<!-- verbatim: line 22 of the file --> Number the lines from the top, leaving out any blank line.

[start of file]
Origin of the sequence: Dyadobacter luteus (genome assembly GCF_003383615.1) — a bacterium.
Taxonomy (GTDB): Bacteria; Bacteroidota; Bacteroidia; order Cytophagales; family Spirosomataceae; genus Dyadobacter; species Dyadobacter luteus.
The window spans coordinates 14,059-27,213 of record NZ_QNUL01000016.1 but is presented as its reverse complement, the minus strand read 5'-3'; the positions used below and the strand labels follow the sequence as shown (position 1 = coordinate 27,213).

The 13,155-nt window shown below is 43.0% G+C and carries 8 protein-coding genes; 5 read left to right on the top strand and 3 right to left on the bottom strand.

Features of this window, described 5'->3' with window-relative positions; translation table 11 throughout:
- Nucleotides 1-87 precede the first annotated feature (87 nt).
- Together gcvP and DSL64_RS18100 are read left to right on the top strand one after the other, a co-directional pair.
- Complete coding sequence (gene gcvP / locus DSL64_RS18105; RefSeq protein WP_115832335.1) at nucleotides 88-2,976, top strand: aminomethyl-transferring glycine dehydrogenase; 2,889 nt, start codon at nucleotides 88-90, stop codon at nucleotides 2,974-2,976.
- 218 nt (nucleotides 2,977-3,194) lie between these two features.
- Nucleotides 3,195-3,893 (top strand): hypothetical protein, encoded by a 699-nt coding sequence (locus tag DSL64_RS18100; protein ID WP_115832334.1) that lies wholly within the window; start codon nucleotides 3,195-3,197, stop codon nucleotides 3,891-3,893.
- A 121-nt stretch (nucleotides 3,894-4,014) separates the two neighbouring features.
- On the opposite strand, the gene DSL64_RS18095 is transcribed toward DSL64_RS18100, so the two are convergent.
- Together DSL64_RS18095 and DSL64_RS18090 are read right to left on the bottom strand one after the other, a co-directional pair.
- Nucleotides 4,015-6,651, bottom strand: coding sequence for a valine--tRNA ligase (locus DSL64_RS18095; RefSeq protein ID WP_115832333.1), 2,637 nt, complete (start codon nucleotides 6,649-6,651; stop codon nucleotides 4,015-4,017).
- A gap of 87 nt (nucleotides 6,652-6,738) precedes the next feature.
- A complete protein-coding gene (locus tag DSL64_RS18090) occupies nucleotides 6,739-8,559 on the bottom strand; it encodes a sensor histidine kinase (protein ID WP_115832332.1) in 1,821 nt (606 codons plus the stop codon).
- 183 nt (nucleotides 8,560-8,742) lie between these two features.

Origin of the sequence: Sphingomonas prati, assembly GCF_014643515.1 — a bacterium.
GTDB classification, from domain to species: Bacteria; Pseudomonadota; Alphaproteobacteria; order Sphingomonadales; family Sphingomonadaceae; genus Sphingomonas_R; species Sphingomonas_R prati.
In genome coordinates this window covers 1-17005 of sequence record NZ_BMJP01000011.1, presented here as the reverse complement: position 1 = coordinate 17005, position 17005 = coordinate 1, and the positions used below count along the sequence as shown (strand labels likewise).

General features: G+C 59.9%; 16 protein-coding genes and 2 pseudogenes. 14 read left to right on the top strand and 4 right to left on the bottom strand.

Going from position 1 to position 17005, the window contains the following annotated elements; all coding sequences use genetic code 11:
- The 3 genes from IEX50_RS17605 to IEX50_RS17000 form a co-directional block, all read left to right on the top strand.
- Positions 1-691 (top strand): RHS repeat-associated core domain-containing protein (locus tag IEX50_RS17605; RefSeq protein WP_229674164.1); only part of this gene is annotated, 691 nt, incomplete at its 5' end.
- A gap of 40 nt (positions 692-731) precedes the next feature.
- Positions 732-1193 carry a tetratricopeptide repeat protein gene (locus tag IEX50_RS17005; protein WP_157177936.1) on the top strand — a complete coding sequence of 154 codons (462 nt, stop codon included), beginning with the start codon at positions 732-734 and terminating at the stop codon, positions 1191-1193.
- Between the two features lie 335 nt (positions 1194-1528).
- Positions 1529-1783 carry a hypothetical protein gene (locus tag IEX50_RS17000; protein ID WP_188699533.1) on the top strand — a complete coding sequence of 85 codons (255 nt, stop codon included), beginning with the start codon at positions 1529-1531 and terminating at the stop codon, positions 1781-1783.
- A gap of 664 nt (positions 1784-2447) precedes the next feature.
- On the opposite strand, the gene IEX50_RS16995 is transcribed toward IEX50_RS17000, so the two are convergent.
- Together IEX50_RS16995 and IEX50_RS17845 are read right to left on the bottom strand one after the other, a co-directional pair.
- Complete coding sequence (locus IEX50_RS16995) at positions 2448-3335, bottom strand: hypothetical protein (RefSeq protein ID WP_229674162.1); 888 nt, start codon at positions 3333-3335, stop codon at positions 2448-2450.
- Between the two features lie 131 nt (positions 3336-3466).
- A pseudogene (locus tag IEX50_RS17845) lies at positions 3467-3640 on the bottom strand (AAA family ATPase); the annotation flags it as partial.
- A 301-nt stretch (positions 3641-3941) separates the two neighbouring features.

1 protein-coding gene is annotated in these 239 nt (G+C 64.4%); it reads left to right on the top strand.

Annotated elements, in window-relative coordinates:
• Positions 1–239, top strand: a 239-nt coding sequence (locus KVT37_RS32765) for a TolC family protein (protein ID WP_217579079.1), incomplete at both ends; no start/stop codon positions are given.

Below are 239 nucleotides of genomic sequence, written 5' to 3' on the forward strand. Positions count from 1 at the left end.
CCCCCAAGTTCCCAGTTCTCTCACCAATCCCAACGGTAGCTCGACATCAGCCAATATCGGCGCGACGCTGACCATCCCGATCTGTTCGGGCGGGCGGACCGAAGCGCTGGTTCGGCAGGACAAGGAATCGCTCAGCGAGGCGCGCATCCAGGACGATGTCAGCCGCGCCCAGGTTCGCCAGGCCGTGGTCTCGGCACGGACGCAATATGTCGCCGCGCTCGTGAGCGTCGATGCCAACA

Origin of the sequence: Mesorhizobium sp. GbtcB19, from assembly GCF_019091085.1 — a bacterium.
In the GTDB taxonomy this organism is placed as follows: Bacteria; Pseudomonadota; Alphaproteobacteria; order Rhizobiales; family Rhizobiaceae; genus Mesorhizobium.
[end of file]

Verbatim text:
Going from position 1 to position 17005, the window contains the following annotated elements; all coding sequences use genetic code 11: